Thursday, April 27, 2017

Comments by JordanGoldstein

Showing 2 of 2 comments.

  • I really appreciated this article, and have a lot more thinking (and eventually doing) to think/do about it. Judging by the comments section, it’s provoked a lot of thought (and strong reactions) already. Not that I want to add that pile, but I do have to note that the inclusion of the “Black Tourette’s” comment struck me as pretty problematic, especially considering the context of this article and its otherwise thoroughly intersectional awareness. Just had to put that out there. Thanks again for making this article happen!

  • I think what you are saying here is important because it challenges the status quo. In many ways I agree– I think the category of psychopathology in general is a tool and a construct. I also don’t believe in “mental illness” as such. I think it’s deceptive and dehumanizing to prescribe poorly-understood drugs to people in the name of even an immediate need to relieve suffering. I think psychotropics in the way they are talked about and used can often be a huge threat to personhood and agency.

    That being said, I feel that the framing of your argument as a response to “what psychiatry says” is reductive and combative. To say that “the only inevitable outcome” is such and such negative things in response to “the inevitable outcome” is so and so positive (yet problematic) things may serve to open up minds, but immediately closes them again around the OPPOSITE idea. It mires the discourse in binaries and dogmas, when it is incredibly complex and sensitive and individual. If both “sides” (if we want to think of it that way) speak in terms of absolutes and insist on causalities rather than correlation and nuance, I think we all lose.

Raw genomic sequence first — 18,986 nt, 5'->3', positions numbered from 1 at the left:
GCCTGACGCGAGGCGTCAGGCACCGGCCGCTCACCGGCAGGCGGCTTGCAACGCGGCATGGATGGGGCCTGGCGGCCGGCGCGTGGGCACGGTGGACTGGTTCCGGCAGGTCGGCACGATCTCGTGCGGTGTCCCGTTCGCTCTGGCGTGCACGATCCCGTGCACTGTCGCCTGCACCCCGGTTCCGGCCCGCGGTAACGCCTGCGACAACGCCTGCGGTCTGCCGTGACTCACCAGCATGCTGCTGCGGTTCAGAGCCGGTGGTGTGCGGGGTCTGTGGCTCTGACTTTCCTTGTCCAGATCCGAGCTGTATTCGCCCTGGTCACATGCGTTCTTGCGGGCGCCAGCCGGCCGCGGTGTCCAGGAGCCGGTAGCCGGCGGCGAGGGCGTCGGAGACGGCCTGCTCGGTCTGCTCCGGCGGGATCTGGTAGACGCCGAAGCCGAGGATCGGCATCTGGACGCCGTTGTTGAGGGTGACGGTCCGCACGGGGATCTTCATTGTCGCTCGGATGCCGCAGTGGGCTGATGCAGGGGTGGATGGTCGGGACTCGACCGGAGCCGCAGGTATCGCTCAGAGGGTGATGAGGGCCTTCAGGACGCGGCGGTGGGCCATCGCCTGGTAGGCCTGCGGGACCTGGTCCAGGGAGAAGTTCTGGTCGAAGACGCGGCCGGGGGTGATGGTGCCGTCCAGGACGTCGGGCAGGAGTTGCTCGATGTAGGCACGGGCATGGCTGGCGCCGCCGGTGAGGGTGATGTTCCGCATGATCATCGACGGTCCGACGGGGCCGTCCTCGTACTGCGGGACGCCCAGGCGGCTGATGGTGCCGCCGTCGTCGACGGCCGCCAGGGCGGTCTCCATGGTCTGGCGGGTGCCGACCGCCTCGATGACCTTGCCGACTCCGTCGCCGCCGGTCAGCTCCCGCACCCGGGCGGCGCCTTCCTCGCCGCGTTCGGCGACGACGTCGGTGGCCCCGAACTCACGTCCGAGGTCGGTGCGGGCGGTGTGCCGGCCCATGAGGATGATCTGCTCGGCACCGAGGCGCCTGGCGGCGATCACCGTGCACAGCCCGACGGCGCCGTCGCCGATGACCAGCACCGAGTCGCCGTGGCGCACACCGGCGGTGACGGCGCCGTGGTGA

Personally, I take meds. But I don’t take them personally. I don’t say they help me in any definitive or provable way, but there HAS been a correlation to feeling better and taking certain meds over time. I’ve also taken ones after which I saw distinct mental and physical changes. I feel incredibly lucky that I have never been permanently messed up by them. But it’s taken some time to orient myself towards the idea of pills for my brain in a way that feels ok. My experience tells me that the stigmatization and disempowerment that you refer to is not always, completely OR inevitably out of the hands of the individual. These are not primary symptoms of taking meds– they are maybe side effect, but also products of our environment, how we internalize messages, how we frame our experiences, and how we making meaning of them. We all (probably) only have one life to live. If a drug, illegal or not, may help us to live that life, EVEN at the expense of long term health, I think we can be justified in those decisions, as long as we are informed as best we can be. Like why it’s ridiculous to criticize people for smoking cigarettes. These are choices people make with their lives. I guess I just find it unproductive to fight generalizations with generalizations– it further polarizes an already polarized conversation.

    Thank you for your article. Keep speaking truth to power, and not-power.